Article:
Making a CRM system work for your company is about more than finding the right solution. Carefully linking existing applications to a CRM system is critical for success. Imagine, for example, convincing a customer to enroll in a new service only to mail them a brochure the very next week touting the exact same service. Applications, from SFA (Sales Force Automation) to ERP (Enterprise Resource Planning), must work in tandem in order for companies to get the most out of a CRM system.
Integrating such disparate solutions, however, isn't always easy. Customer data is known to lurk in myriad, silolike locations across an enterprise. Unearthing these sources and funneling them into a unified CRM system takes time, money and expertise . There are steps, however, companies can take to ease the process.
According to Tim Hickernell, associate senior research analyst with Info-Tech Research Group, when connecting existing applications to a CRM system, the first things a company needs to consider are its processes. Technical requirements are certainly key, but "if you look at integration from a purely technical connector point of view, you'll miss process inconsistencies and opportunities to improve processes," Hickernell warned.
That's why it's crucial that companies examine which systems are going to be affected by a CRM implementation. For example, in the case of a company looking to integrate a series of CRM modules such as marketing, SFA and analytics, processes are intertwined and revolve around customer experience, thereby allowing for easy integration. On the other hand, if the integration is across disparate systems such as an SFA module and an ERP solution, "you are definitely impacting customer processes and ultimately the customer's experience," said Hickernell. All of which calls for taking stock of the processes associated with every application during the integration process.
The next step is carefully examining front- and back-office applications. Although a CRM system is typically considered front-office technology, crucial customer data can reside in back-office solutions such as order-management, manufacturing and financial systems. As a result, companies need to be certain to pluck relevant data from these back-office solutions to ensure proper integration with a newly introduced CRM system.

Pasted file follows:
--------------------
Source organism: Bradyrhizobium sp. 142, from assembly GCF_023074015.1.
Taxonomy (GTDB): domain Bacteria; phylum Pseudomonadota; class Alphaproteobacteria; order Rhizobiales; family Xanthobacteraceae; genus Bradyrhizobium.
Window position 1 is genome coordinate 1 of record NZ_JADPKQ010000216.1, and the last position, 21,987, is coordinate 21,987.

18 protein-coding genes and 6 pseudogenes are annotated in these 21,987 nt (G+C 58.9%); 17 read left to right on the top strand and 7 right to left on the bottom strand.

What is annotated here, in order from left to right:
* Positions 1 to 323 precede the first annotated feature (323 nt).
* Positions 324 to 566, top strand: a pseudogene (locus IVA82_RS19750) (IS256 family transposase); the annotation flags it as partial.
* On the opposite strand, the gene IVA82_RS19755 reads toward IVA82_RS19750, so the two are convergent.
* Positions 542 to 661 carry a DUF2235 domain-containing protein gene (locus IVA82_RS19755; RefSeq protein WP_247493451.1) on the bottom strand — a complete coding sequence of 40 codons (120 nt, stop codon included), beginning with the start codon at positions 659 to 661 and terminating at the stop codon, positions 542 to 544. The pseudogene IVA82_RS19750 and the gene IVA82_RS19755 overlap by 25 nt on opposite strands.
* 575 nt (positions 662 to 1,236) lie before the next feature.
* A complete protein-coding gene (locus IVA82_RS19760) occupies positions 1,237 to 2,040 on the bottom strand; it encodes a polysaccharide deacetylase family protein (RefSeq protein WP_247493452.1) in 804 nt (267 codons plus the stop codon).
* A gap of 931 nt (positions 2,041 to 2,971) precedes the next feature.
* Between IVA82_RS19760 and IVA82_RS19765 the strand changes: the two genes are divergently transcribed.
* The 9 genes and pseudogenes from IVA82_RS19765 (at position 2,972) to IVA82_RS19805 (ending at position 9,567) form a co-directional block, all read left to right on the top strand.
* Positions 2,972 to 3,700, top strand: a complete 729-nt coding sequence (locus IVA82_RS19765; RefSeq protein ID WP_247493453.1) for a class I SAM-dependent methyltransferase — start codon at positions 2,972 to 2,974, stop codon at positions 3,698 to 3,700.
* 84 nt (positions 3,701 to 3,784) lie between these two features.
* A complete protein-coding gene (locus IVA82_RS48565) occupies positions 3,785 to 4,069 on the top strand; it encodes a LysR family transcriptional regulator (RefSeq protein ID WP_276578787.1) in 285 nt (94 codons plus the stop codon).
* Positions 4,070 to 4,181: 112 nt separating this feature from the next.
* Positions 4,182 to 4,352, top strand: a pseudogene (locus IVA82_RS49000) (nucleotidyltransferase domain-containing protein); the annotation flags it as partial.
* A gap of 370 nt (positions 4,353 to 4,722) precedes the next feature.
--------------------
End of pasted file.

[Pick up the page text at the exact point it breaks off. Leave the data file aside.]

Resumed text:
And last but not least, Hickernell recommends crafting a strategy for managing master data. After all, master data helps set the standard for defining data and information quality and can ease data-migration processes. "You can only ignore declaring a master data strategy (so long) before it'll come back to bite a company," warned Hickernell. For this reason, companies need to create a master-data framework by taking inventory of how and what systems and applications will be touched by a CRM implementation.
But even these three steps can't completely safeguard a company against CRM integration headaches. Partner systems, for example, pose an enormous challenge, especially if a particular partner is heavily involved in the overall customer-management process and houses its own customer-centric data. Linking applications that run across international boundaries and legal jurisdictions may cause companies to run afoul of various pieces of consumer legislation and government-mandated privacy policies.
Nor does an on-demand CRM system guarantee ease of integration. Said Hickernell, "The perceived benefit is that just because everything is in one place it becomes easier to integrate. But that could be true if you just adopted an on-premise solution from a single vendor." Nevertheless, he added, on-demand delivery is driving trends in application development, such as mashups, that could help simplify the integration process.
The bottom line: CRM can deliver enormous benefits, but take the necessary steps to ensure that it performs in tandem with your IT environment to reap the greatest rewards.
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